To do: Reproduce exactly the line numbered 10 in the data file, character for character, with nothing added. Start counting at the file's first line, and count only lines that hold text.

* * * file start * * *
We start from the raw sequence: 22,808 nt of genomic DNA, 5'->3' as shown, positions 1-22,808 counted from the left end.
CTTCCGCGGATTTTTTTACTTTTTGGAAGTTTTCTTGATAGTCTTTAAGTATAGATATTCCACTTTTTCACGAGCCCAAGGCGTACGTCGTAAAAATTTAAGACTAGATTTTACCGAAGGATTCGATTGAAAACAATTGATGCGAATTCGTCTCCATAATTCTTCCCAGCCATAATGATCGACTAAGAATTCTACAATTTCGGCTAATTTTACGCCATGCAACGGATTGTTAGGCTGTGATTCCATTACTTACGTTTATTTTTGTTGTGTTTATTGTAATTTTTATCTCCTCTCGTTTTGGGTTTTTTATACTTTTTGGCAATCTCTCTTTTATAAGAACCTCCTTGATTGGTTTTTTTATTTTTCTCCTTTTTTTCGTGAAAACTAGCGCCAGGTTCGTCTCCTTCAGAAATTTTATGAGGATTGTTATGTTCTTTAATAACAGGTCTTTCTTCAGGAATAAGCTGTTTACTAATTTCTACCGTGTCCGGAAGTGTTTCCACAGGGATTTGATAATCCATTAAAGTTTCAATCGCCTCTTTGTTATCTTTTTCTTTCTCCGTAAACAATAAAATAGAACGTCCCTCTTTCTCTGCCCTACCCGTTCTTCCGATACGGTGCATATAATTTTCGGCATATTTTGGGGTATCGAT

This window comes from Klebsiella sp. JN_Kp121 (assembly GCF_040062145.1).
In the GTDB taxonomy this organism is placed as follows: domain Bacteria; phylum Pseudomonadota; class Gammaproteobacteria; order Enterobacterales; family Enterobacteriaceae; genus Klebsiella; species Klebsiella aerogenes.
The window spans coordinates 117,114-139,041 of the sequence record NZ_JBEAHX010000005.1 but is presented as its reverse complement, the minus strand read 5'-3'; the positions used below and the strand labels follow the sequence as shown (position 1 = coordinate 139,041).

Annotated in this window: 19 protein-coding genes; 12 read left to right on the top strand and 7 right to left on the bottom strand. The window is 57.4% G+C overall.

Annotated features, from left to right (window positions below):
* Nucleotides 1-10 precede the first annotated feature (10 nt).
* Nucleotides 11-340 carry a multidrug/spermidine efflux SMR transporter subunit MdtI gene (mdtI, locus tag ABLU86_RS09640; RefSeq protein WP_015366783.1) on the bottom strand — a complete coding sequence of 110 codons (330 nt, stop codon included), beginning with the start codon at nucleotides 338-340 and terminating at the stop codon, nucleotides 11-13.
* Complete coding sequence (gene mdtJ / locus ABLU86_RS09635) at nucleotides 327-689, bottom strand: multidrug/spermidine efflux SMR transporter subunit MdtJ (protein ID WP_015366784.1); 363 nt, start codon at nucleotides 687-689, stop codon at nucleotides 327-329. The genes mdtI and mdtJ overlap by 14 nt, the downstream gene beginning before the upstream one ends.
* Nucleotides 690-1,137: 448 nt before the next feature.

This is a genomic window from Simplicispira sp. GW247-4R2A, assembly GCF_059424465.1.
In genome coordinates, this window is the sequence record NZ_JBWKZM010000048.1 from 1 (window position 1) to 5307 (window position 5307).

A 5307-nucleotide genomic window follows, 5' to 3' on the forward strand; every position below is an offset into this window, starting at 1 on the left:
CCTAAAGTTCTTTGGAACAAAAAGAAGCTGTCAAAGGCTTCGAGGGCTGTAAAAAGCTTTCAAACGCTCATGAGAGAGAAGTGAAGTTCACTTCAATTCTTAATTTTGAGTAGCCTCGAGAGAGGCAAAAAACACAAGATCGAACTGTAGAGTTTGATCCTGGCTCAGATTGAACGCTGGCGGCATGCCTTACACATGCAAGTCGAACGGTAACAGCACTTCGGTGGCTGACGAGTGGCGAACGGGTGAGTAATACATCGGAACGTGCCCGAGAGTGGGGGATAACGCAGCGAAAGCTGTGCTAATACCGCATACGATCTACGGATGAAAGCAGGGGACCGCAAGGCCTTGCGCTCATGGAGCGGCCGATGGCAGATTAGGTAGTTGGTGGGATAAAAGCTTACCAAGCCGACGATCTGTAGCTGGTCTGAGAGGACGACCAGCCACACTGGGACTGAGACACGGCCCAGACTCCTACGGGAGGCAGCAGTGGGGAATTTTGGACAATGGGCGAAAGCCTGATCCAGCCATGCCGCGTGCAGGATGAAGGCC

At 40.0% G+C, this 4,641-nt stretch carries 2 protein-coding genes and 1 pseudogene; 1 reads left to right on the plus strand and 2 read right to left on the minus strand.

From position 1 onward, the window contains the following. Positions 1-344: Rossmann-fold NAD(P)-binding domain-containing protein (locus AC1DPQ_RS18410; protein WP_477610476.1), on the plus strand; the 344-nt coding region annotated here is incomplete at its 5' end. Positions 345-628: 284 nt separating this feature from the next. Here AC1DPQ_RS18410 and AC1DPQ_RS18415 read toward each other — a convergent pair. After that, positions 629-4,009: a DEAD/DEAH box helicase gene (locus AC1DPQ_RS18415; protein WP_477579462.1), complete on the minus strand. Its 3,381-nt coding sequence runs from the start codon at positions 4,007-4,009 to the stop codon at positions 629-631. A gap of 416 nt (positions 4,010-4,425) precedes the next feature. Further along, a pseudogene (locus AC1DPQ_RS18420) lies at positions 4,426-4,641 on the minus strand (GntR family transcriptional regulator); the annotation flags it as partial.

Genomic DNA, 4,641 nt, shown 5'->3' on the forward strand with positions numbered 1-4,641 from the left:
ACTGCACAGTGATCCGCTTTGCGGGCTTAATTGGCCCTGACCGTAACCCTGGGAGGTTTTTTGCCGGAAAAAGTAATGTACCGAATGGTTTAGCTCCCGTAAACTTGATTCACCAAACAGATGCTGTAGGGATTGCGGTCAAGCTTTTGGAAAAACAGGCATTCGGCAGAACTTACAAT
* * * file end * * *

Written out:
* Complete coding sequence (gene mdtJ / locus ABLU86_RS09635) at nucleotides 327-689, bottom strand: multidrug/spermidine efflux SMR transporter subunit MdtJ (protein ID WP_015366784.1); 363 nt, start codon at nucleotides 687-689, stop codon at nucleotides 327-329. The genes mdtI and mdtJ overlap by 14 nt, the downstream gene beginning before the upstream one ends.